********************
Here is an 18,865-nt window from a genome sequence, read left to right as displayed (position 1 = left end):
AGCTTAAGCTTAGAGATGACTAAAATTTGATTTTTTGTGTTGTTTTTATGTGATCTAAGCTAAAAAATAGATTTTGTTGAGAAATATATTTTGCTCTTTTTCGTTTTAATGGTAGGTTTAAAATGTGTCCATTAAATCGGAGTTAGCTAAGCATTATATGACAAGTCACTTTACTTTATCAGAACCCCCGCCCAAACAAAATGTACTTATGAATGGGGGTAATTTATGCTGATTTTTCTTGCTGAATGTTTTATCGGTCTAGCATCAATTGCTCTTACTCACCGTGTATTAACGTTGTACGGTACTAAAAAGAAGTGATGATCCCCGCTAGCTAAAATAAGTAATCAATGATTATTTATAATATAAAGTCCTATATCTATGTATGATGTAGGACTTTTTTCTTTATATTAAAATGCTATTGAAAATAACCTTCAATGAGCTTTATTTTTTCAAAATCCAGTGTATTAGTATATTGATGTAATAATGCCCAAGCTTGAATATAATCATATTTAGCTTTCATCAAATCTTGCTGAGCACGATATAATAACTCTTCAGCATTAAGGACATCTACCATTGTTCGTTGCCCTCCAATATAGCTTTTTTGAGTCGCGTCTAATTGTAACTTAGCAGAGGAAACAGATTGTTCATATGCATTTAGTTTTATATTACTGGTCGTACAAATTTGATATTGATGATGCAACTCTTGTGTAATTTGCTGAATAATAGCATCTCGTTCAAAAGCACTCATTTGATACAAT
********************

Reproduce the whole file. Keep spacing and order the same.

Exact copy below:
Here is an 18,865-nt window from a genome sequence, read left to right as displayed (position 1 = left end):
AGCTTAAGCTTAGAGATGACTAAAATTTGATTTTTTGTGTTGTTTTTATGTGATCTAAGCTAAAAAATAGATTTTGTTGAGAAATATATTTTGCTCTTTTTCGTTTTAATGGTAGGTTTAAAATGTGTCCATTAAATCGGAGTTAGCTAAGCATTATATGACAAGTCACTTTACTTTATCAGAACCCCCGCCCAAACAAAATGTACTTATGAATGGGGGTAATTTATGCTGATTTTTCTTGCTGAATGTTTTATCGGTCTAGCATCAATTGCTCTTACTCACCGTGTATTAACGTTGTACGGTACTAAAAAGAAGTGATGATCCCCGCTAGCTAAAATAAGTAATCAATGATTATTTATAATATAAAGTCCTATATCTATGTATGATGTAGGACTTTTTTCTTTATATTAAAATGCTATTGAAAATAACCTTCAATGAGCTTTATTTTTTCAAAATCCAGTGTATTAGTATATTGATGTAATAATGCCCAAGCTTGAATATAATCATATTTAGCTTTCATCAAATCTTGCTGAGCACGATATAATAACTCTTCAGCATTAAGGACATCTACCATTGTTCGTTGCCCTCCAATATAGCTTTTTTGAGTCGCGTCTAATTGTAACTTAGCAGAGGAAACAGATTGTTCATATGCATTTAGTTTTATATTACTGGTCGTACAAATTTGATATTGATGATGCAACTCTTGTGTAATTTGCTGAATAATAGCATCTCGTTCAAAAGCACTCATTTGATACAAT